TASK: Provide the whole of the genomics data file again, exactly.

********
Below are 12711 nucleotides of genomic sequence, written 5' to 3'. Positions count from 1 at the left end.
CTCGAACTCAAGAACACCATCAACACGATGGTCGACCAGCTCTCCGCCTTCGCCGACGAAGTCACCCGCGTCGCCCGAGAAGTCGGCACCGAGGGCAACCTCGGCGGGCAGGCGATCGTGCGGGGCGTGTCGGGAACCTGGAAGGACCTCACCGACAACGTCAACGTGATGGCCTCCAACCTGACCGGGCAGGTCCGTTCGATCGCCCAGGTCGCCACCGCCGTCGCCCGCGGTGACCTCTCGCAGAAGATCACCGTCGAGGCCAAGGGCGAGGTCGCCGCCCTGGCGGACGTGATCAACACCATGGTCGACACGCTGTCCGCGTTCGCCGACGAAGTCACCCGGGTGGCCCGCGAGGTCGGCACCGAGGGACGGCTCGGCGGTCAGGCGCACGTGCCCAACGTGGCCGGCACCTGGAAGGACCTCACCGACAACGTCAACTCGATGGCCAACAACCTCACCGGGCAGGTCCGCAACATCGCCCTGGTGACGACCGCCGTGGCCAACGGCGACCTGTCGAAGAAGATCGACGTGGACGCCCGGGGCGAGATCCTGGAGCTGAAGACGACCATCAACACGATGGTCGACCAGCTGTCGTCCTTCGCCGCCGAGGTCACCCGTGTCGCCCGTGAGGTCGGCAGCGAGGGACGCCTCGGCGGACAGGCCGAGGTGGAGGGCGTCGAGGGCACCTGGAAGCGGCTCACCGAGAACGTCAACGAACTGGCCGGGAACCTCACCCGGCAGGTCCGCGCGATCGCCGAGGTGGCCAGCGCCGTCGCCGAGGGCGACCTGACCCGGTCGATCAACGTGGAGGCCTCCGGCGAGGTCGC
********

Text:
Below are 12711 nucleotides of genomic sequence, written 5' to 3'. Positions count from 1 at the left end.
CTCGAACTCAAGAACACCATCAACACGATGGTCGACCAGCTCTCCGCCTTCGCCGACGAAGTCACCCGCGTCGCCCGAGAAGTCGGCACCGAGGGCAACCTCGGCGGGCAGGCGATCGTGCGGGGCGTGTCGGGAACCTGGAAGGACCTCACCGACAACGTCAACGTGATGGCCTCCAACCTGACCGGGCAGGTCCGTTCGATCGCCCAGGTCGCCACCGCCGTCGCCCGCGGTGACCTCTCGCAGAAGATCACCGTCGAGGCCAAGGGCGAGGTCGCCGCCCTGGCGGACGTGATCAACACCATGGTCGACACGCTGTCCGCGTTCGCCGACGAAGTCACCCGGGTGGCCCGCGAGGTCGGCACCGAGGGACGGCTCGGCGGTCAGGCGCACGTGCCCAACGTGGCCGGCACCTGGAAGGACCTCACCGACAACGTCAACTCGATGGCCAACAACCTCACCGGGCAGGTCCGCAACATCGCCCTGGTGACGACCGCCGTGGCCAACGGCGACCTGTCGAAGAAGATCGACGTGGACGCCCGGGGCGAGATCCTGGAGCTGAAGACGACCATCAACACGATGGTCGACCAGCTGTCGTCCTTCGCCGCCGAGGTCACCCGTGTCGCCCGTGAGGTCGGCAGCGAGGGACGCCTCGGCGGACAGGCCGAGGTGGAGGGCGTCGAGGGCACCTGGAAGCGGCTCACCGAGAACGTCAACGAACTGGCCGGGAACCTCACCCGGCAGGTCCGCGCGATCGCCGAGGTGGCCAGCGCCGTCGCCGAGGGCGACCTGACCCGGTCGATCAACGTGGAGGCCTCCGGCGAGGTCGC